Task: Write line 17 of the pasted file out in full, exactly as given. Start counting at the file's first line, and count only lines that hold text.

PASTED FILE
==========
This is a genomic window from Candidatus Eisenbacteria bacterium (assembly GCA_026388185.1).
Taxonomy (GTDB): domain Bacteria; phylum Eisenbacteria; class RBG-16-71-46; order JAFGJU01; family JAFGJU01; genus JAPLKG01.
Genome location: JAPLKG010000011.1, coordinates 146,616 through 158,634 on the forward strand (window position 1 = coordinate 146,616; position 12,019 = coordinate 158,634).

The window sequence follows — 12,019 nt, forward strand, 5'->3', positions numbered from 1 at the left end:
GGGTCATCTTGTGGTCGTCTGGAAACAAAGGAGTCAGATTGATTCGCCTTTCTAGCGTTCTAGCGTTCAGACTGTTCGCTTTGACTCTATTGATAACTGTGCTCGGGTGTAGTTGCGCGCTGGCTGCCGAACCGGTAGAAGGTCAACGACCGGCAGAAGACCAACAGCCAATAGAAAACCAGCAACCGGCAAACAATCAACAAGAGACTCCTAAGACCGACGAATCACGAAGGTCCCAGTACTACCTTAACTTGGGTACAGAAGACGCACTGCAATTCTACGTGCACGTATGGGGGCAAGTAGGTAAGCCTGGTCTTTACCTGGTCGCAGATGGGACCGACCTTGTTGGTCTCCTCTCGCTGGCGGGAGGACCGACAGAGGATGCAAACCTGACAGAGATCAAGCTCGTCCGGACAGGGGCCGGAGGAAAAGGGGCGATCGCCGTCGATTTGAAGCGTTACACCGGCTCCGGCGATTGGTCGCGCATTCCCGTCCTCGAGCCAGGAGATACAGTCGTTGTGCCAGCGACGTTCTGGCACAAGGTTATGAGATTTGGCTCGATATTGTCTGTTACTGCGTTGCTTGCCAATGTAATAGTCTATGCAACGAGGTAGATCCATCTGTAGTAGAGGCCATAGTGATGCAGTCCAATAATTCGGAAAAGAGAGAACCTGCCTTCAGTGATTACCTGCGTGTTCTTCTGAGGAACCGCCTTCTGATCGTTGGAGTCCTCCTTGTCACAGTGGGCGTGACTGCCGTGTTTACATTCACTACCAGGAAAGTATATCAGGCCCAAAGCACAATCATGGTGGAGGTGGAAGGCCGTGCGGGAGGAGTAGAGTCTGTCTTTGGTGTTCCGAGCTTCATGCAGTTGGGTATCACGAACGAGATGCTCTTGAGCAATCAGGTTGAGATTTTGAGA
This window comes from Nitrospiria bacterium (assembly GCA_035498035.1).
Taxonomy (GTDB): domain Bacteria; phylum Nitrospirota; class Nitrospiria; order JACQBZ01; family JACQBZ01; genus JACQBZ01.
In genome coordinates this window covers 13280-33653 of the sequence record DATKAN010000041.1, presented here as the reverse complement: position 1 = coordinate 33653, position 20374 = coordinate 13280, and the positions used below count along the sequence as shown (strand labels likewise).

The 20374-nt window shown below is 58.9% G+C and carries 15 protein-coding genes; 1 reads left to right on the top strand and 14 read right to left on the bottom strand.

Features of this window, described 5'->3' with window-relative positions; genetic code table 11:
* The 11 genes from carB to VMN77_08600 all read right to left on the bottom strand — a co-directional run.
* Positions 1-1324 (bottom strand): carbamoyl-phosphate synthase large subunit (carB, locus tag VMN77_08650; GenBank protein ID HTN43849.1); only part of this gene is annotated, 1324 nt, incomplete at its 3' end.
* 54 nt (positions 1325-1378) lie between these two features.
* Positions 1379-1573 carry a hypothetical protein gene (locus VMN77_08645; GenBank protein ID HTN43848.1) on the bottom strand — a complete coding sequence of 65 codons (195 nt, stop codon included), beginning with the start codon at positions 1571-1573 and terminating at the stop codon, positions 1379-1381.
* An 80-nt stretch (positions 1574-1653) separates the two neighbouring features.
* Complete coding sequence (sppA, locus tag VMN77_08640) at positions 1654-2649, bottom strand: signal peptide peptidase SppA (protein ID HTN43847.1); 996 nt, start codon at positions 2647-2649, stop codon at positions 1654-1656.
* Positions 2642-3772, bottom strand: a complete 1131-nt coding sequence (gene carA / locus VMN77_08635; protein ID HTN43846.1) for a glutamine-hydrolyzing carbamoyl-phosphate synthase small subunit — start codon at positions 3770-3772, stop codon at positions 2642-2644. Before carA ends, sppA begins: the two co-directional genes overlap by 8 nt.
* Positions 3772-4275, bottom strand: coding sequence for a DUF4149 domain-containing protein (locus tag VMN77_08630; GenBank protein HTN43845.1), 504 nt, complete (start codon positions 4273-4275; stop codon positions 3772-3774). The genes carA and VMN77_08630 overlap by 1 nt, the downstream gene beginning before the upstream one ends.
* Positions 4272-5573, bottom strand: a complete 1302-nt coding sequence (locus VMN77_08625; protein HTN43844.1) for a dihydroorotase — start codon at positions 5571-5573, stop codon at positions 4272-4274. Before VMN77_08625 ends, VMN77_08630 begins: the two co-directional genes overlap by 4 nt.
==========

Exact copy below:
* Positions 2642-3772, bottom strand: a complete 1131-nt coding sequence (gene carA / locus VMN77_08635; protein ID HTN43846.1) for a glutamine-hydrolyzing carbamoyl-phosphate synthase small subunit — start codon at positions 3770-3772, stop codon at positions 2642-2644. Before carA ends, sppA begins: the two co-directional genes overlap by 8 nt.